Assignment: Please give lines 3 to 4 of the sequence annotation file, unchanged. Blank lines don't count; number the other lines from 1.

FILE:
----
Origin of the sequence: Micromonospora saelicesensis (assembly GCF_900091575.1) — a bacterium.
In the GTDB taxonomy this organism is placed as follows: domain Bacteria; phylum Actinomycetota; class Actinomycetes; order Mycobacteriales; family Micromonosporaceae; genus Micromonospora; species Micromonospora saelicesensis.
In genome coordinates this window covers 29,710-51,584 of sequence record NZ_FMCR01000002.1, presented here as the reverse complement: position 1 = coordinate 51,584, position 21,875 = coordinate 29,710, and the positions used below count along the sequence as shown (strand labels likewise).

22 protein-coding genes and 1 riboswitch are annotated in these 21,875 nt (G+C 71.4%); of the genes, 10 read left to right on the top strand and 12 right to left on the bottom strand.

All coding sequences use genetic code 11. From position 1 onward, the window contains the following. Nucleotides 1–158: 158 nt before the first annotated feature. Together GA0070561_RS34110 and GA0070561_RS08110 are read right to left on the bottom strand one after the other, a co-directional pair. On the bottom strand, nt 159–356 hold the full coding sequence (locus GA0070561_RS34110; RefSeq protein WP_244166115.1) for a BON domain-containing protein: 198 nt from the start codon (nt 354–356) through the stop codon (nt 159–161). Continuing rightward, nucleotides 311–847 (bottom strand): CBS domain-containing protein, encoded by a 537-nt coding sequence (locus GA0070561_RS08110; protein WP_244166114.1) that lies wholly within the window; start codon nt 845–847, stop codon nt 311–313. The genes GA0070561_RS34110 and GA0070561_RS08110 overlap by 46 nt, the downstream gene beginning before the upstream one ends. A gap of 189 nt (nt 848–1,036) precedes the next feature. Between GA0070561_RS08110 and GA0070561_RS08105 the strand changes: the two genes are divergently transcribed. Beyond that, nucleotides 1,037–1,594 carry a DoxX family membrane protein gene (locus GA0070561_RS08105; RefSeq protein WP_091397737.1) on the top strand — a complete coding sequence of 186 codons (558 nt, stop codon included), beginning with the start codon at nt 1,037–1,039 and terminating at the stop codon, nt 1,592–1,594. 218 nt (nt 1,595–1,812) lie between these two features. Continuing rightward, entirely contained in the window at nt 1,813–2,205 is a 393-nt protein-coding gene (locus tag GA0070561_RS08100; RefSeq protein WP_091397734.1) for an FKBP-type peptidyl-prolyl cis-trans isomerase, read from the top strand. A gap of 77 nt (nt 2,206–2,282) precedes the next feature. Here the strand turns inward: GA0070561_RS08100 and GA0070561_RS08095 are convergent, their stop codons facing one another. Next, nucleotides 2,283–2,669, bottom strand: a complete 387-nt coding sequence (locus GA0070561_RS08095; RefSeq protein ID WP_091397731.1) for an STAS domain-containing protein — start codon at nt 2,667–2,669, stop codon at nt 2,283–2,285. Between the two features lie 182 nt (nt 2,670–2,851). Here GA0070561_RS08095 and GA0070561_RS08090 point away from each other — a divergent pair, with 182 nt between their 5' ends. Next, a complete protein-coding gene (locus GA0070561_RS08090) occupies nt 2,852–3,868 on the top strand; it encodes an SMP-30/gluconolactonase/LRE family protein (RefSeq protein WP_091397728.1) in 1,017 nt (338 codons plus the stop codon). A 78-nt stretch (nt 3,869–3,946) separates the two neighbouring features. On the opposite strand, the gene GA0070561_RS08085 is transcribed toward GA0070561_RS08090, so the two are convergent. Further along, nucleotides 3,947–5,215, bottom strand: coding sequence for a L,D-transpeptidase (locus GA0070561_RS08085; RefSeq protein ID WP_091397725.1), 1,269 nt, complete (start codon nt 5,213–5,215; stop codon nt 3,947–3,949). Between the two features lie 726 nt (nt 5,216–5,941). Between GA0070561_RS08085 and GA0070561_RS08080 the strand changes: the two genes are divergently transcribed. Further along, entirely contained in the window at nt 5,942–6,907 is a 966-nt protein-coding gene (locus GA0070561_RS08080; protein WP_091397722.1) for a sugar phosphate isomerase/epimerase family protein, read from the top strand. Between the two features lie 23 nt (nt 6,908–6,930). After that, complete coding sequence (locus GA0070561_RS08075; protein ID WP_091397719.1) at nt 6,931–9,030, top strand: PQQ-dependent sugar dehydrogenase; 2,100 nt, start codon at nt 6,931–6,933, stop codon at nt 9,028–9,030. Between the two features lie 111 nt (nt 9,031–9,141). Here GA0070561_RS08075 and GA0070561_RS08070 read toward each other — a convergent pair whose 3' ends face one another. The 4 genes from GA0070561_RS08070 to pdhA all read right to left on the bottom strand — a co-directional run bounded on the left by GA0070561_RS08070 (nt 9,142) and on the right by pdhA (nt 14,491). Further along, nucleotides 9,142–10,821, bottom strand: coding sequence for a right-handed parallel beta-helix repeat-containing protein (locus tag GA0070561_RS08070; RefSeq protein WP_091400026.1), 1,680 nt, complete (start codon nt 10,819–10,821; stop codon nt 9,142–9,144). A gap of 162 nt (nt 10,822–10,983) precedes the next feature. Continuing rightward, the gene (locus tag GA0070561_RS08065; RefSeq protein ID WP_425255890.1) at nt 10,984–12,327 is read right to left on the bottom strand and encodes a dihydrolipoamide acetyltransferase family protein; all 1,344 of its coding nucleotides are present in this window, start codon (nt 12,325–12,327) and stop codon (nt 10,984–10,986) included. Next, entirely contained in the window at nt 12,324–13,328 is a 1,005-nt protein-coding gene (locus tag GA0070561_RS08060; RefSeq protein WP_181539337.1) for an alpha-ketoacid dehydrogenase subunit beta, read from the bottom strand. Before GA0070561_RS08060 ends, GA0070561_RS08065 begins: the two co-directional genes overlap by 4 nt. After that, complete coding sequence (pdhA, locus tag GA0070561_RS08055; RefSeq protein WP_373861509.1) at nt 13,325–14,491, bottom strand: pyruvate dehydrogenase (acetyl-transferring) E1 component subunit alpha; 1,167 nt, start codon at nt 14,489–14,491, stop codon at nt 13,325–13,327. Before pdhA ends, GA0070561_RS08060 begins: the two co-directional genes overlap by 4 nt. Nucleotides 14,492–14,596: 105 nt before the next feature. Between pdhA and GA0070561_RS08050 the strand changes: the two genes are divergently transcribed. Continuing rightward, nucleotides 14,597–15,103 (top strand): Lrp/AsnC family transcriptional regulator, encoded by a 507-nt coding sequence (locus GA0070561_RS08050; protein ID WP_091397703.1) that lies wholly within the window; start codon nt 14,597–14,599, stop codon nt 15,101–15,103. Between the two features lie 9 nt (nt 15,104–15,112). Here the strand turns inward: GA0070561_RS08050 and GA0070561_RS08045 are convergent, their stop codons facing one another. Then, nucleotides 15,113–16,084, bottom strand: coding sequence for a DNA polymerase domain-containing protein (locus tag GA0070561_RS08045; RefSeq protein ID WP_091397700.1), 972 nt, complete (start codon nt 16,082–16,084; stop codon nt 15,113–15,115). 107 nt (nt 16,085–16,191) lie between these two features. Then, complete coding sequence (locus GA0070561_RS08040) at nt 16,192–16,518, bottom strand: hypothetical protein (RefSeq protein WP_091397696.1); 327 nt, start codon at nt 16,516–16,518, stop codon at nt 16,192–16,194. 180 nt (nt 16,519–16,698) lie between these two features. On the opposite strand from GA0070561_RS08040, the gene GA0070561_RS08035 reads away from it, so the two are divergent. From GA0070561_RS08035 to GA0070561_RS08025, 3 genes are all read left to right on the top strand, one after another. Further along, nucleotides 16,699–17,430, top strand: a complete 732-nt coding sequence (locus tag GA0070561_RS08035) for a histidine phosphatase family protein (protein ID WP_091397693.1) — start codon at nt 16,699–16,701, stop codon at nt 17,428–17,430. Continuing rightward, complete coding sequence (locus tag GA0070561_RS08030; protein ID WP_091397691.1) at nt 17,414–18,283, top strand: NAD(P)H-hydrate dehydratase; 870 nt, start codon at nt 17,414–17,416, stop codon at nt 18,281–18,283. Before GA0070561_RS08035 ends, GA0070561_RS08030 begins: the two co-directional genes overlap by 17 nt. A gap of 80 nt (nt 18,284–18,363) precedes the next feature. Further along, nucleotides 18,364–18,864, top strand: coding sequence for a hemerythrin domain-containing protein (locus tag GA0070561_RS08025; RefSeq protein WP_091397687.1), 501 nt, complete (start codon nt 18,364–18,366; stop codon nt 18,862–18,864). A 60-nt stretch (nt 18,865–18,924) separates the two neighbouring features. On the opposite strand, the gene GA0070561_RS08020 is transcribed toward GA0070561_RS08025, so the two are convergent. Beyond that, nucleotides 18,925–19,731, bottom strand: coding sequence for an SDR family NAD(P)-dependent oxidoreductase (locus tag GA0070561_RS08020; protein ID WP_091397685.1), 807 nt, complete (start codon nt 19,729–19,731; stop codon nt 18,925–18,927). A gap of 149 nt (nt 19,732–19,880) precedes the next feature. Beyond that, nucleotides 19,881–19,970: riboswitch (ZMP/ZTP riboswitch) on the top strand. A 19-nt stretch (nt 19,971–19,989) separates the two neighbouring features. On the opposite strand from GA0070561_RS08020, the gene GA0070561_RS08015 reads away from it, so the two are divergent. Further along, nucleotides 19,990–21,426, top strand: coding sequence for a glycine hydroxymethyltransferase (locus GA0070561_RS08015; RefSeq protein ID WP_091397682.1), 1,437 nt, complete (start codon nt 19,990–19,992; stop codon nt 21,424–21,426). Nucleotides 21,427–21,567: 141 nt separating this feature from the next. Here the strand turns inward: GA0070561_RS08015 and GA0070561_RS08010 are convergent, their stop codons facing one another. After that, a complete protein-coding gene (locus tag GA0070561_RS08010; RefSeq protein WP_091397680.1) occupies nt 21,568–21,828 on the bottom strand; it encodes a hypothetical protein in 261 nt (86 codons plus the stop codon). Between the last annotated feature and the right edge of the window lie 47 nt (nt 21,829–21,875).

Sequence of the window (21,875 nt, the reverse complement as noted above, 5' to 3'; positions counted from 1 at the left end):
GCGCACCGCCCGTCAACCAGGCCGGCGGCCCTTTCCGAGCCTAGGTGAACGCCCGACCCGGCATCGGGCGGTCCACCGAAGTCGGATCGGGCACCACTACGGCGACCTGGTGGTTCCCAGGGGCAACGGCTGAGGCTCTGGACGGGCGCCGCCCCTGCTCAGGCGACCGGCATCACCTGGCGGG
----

In genome coordinates this window covers 29,710-51,584 of sequence record NZ_FMCR01000002.1, presented here as the reverse complement: position 1 = coordinate 51,584, position 21,875 = coordinate 29,710, and the positions used below count along the sequence as shown (strand labels likewise).

22 protein-coding genes and 1 riboswitch are annotated in these 21,875 nt (G+C 71.4%); of the genes, 10 read left to right on the top strand and 12 right to left on the bottom strand.